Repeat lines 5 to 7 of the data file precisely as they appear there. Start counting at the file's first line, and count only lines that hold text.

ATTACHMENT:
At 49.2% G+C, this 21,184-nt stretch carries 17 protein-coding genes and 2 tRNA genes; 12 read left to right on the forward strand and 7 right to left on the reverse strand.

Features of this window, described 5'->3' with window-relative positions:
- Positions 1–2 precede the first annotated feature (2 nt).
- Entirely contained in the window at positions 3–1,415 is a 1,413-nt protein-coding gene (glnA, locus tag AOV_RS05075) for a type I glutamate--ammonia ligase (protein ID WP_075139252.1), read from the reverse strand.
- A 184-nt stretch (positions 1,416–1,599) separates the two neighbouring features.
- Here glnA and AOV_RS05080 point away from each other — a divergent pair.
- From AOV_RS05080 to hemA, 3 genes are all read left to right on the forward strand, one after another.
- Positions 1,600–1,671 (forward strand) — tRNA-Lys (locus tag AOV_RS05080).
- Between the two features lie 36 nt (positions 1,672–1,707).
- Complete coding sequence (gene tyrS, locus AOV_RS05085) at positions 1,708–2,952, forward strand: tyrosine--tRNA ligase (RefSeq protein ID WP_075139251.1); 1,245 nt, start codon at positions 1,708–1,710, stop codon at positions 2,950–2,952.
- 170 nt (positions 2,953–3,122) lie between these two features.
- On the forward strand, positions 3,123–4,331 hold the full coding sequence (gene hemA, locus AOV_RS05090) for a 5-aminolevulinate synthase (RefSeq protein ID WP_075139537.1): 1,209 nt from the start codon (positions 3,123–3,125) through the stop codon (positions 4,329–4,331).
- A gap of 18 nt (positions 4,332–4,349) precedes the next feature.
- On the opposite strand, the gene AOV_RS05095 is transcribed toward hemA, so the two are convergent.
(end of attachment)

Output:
- A 184-nt stretch (positions 1,416–1,599) separates the two neighbouring features.
- Here glnA and AOV_RS05080 point away from each other — a divergent pair.
- From AOV_RS05080 to hemA, 3 genes are all read left to right on the forward strand, one after another.